Update to post header styling

Back at my old workplace, one of my fellow engineers liked to tell people how great my commit messages were in Git. He was the kind to write “wip” (“work in progress”) before squashing all his commits. Every incremental, valuable change, for me, would be a separate commit.

I almost feel like the title of this post reads like a commit message. I tend to write fairly descriptive commit messages. I also wrote extensive and detailed diff summaries – something my fellow front-end developers would applaud, too.

This is just a post to outline the update I made to my blog layout recently, which only looks like a small change, but does encompass a bit extra in terms of updating some microdata and cleaning up some HTML.


Previous appearance:

Post header: Before
Post header: Before

Current appearance:

Post header: After
Post header: After

I think the previous version had an even larger thumbnail at some point last year, but after realising that this didn’t look too crash-hot on retina MacBook Pros (like mine, hah), I reduced it to half its size.

Summary of changes

Here is a summary of the visual changes:

  • Removed the light grey border from the thumbnail. I decided that it wasn’t necessary for an image so small.
  • Adjusted the font size of the post title to be smaller.
  • Changed the metadata to normal sentence case. Uppercase was probably hard to read.
  • Changed the font of the metadata. Just wanted to add a bit of interest, and this font has a slightly heavier weight so may be easier to read.
  • Aligned the text to the left, along with the thumbnail image. This saves vertical space, and left-aligned text is a little easier to read when there is a lot of it. I didn’t test this until just now, but if the title is extremely long, it does run on nicely to the next line without any issues. The view on tablet size is still centred. I may or may not change this – I have had a lot of compliments on the tablet view.
  • Used a · separator for the pieces of metadata. I didn’t want to use icons because I wanted to keep this as simple as possible without ‘noise’ and without any extra resources.
  • If there is no thumbnail, it will look like this post – the text will simply be aligned to the left. No space is reserved for the thumbnail.

Overall I saved a bit of vertical space and made the area more readable. If you have any suggestions for further improvements, let me know. I know the image captions could do with some work because as you can see from this post, images with white backgrounds look a bit odd with the caption sort of ‘floating’ underneath.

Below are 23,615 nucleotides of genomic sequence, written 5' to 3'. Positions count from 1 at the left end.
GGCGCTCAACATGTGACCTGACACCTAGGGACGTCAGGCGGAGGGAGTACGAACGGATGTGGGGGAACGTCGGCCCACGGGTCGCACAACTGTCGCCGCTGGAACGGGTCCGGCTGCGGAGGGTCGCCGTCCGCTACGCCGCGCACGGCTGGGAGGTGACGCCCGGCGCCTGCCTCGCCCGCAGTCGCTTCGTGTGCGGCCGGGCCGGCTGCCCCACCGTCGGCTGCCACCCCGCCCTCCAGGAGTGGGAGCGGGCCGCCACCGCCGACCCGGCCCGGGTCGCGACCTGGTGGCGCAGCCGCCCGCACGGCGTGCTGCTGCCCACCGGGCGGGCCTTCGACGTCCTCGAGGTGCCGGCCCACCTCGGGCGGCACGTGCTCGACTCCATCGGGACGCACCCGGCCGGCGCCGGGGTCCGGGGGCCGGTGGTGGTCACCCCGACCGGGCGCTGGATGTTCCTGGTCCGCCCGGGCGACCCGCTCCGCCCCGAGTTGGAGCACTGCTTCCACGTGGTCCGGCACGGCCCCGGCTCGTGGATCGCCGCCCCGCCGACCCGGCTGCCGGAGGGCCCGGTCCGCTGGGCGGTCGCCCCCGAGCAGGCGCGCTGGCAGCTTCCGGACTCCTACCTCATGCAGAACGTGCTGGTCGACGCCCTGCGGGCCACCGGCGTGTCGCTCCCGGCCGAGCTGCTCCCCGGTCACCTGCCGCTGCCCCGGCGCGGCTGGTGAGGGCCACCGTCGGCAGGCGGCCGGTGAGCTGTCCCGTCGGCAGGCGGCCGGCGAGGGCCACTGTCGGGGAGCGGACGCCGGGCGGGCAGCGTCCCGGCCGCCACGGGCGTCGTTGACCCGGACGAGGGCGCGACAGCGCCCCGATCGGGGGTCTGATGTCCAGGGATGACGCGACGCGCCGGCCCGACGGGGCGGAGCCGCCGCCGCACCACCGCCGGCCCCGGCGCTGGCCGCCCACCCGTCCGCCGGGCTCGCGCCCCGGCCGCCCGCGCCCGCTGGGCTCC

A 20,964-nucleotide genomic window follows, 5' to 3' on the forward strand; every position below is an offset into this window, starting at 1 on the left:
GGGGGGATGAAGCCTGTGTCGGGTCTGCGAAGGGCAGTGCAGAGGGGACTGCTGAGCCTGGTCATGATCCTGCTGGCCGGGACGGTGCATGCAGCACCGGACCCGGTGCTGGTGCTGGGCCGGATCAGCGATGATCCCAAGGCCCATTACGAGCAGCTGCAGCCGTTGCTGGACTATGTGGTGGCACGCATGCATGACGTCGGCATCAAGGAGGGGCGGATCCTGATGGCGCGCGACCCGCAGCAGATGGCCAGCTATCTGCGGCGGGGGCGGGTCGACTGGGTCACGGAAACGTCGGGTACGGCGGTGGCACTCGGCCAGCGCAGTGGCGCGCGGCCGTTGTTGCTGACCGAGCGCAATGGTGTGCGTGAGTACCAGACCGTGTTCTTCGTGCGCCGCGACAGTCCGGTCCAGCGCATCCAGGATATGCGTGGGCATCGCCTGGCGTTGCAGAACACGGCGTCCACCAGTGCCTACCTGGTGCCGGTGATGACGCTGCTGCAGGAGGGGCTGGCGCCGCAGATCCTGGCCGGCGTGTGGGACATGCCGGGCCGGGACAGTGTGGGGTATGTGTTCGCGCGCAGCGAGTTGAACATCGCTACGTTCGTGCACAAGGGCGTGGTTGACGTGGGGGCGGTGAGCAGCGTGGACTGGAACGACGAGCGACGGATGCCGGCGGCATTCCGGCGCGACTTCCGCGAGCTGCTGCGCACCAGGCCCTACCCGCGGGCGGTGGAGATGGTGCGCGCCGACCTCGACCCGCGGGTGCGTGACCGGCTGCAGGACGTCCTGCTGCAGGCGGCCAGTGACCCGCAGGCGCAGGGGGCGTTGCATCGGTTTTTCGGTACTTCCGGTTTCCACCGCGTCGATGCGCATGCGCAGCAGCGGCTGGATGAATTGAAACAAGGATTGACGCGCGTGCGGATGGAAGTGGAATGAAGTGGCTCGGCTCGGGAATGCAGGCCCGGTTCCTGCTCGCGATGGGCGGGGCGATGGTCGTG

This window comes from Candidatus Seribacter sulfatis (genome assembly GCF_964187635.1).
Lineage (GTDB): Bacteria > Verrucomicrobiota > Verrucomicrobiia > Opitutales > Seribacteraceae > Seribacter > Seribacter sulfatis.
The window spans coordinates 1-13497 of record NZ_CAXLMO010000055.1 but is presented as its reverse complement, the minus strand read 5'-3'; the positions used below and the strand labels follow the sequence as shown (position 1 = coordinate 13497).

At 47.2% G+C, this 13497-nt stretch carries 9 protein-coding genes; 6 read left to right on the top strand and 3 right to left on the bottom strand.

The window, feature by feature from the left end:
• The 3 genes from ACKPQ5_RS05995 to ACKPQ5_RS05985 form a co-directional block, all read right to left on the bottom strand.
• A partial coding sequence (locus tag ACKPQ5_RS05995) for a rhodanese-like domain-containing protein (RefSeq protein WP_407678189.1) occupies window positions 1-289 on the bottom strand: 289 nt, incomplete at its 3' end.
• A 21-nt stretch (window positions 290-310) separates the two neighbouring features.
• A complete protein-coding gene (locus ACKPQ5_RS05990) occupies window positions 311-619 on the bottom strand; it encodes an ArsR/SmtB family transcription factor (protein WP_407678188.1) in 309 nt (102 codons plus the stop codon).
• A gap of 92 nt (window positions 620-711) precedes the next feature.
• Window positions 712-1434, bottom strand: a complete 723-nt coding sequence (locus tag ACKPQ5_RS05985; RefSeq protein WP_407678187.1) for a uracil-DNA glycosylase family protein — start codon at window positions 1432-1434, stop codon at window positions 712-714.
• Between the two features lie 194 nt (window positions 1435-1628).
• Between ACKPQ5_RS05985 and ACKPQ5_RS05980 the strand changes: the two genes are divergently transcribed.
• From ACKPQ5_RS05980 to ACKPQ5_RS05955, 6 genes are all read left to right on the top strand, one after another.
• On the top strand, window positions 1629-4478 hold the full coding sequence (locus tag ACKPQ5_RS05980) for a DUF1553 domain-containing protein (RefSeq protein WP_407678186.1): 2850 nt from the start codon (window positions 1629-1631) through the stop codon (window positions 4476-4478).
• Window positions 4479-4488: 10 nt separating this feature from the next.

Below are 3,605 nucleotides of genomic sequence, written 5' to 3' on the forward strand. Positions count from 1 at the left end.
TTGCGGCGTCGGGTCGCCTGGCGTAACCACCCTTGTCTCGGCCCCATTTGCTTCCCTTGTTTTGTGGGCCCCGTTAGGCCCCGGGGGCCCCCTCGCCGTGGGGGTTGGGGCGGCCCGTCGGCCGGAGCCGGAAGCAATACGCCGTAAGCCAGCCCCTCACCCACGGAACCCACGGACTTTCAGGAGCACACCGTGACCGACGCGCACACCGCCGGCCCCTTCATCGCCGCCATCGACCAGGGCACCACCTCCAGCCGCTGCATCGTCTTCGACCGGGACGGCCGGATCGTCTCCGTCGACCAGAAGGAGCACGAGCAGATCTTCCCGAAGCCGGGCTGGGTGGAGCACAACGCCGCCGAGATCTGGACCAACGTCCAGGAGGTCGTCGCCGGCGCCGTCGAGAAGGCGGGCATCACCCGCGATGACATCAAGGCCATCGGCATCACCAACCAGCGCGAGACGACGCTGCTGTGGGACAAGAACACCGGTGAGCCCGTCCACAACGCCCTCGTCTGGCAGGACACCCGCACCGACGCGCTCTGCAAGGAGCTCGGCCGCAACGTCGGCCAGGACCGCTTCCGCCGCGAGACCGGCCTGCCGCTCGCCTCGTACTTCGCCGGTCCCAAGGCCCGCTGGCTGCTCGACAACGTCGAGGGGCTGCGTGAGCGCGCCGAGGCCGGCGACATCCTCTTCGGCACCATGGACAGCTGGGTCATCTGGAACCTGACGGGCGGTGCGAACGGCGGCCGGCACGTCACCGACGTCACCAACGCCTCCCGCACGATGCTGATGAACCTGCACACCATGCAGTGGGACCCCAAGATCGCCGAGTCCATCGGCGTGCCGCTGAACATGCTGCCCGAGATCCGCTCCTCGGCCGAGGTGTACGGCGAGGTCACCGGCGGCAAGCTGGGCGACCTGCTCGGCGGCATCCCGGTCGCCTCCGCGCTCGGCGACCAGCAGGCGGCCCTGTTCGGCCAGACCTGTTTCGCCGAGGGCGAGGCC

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Comments on this post

It looks really good! Little tweaks always make a website look brand new, and fresh. I never use image captions so I would not know what to tell you with that. What do you use for feature images? I do not want to put my whole server just for feature images on my posts. I have been meaning to ask you. Also do you use a compression plugin for them?

Thanks! I never used to use image captions either, but I felt that along with putting a descriptive alt attribute, I might as well. Better for accessibility! 😛 A lot of my older posts have no captions at all, but I have gotten into the habit now. It is a little bit time consuming and sometimes I am stumped for an appropriate caption.

I manually choose and crop my own feature images. 😞 I would like to write some logic that grabs the first image in the post (if the post has an image in it) but I haven’t tried yet. I know it will be challenging. I also only save and upload the original resolution of the images. I turned off the option in WordPress to save medium and smaller sizes because I didn’t need them and they took up space. I have considered using a CDN for images, but I don’t really like the idea of throwing my images away from my actual domain name.

I don’t use a compression plugin, but I use ImageOptim and TinyJPG/TinyPNG.com to compress my images as much as possible (without losing quality) before I upload them. I feel a bit safer doing it manually, so I can check images after they are compressed and make sure they haven’t lost any quality.

I am definitely going to download ImageOptim! I am trying to brush up on some PHP in order to maybe create a plugin or even just the function to pull the first image. Basically I want it more for social media purposes then anything else.

Go for it! It’s easy to use and does a fantastic job. Note that if you use TinyJPG or TinyPNG, they can result in ever-so-slightly lossy images.

Now that you mention it, I remember that I actually set up featured images for social media as well. I have set up Facebook and Twitter OpenGraph tags to specify the featured image. There are plugins for the two already, even though I wrote my own because it is always fun to do that. I probably need to refactor it though, since I don’t think I have a condition for when there is no featured image…

It’s a small change, but it’s really refreshed the entire layout in my eyes. I particularly love the change from all caps metadata to normal case–I think all caps was something that got wildly popular when I was in my teens. I also love the separator! It spaces things nicely but keeps things simple and clean. Great job! 😄

I like the change!

I appreciate descriptive commit messages. I’m a weirdo and I like to look through the changes that people make and reading why they made them. I try to make mine descriptive, but goofy. 😄